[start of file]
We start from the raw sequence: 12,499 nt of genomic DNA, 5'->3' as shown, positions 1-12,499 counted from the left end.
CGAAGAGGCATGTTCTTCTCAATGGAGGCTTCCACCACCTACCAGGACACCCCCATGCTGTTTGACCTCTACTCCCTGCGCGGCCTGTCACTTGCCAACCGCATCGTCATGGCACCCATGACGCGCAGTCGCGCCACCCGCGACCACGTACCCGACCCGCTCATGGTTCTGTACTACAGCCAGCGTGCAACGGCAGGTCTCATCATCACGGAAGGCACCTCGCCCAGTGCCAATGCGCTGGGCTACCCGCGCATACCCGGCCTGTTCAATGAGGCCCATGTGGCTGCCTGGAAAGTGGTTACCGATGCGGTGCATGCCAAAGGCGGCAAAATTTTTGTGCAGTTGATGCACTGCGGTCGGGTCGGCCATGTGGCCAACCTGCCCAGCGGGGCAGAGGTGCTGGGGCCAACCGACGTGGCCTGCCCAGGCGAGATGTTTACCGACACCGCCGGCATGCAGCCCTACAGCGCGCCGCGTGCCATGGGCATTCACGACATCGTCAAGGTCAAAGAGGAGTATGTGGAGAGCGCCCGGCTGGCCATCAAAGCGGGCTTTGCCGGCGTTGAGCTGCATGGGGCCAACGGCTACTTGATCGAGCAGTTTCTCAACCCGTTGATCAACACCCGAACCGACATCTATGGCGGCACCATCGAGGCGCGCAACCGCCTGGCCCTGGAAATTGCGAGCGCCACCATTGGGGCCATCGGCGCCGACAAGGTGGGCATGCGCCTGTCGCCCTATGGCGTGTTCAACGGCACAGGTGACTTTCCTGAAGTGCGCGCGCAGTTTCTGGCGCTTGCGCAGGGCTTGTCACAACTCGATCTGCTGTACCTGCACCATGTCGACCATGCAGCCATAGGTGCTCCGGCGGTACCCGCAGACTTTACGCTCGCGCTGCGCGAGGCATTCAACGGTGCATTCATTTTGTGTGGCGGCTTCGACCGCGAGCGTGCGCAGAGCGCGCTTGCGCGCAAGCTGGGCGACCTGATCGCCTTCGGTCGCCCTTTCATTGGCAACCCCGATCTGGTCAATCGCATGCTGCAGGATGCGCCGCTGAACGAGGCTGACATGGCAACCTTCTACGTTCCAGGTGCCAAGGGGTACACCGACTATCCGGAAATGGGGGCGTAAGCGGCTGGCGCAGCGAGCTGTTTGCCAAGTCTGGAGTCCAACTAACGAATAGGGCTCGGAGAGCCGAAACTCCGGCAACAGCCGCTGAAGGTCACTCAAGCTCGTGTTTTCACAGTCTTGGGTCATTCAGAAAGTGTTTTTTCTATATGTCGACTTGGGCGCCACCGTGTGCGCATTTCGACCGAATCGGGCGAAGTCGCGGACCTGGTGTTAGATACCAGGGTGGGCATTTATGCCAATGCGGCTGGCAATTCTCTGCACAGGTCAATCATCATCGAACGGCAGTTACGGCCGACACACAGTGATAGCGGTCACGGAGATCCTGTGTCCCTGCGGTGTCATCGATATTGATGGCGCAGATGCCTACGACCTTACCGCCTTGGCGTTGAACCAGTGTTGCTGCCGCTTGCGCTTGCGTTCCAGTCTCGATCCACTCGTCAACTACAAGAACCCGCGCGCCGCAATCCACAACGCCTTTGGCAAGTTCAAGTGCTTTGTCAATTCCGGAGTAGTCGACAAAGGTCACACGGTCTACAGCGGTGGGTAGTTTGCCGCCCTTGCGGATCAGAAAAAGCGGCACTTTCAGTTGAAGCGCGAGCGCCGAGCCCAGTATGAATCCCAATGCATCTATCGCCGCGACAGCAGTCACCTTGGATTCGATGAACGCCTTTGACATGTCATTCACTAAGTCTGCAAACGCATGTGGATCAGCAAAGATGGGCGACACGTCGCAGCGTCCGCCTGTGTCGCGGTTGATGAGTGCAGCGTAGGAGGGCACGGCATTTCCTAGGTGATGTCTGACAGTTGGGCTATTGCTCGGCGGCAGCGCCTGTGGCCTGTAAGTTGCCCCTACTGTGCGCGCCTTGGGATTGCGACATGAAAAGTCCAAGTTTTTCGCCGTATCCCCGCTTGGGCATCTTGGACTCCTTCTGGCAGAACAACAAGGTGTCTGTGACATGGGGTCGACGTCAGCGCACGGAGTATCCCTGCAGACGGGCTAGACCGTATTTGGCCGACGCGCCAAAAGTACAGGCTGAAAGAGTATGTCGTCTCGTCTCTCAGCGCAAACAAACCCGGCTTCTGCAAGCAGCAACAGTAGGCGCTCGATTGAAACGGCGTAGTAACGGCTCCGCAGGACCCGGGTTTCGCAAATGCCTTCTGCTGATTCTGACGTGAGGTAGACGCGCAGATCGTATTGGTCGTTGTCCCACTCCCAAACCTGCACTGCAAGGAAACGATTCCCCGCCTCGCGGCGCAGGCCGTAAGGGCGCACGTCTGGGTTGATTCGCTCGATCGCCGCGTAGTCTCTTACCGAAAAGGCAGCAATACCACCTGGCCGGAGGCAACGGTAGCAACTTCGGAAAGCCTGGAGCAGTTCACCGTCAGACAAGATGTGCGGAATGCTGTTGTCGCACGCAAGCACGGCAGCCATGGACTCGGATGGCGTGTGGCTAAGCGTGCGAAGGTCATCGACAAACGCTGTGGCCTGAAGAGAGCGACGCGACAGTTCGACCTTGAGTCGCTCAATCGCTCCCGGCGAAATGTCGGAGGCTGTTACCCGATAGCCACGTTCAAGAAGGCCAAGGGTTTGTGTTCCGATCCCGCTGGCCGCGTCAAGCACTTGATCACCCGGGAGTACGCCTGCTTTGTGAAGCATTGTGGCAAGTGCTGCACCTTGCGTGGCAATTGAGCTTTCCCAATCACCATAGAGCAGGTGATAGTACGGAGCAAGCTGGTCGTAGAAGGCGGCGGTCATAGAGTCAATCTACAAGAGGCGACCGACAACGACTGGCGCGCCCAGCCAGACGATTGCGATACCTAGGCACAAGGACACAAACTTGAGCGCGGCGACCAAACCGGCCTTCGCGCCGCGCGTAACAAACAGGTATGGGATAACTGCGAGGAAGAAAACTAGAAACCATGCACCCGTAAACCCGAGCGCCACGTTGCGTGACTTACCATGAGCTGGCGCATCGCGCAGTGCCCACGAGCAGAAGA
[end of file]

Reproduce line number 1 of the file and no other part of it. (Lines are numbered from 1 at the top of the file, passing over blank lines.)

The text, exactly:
We start from the raw sequence: 12,499 nt of genomic DNA, 5'->3' as shown, positions 1-12,499 counted from the left end.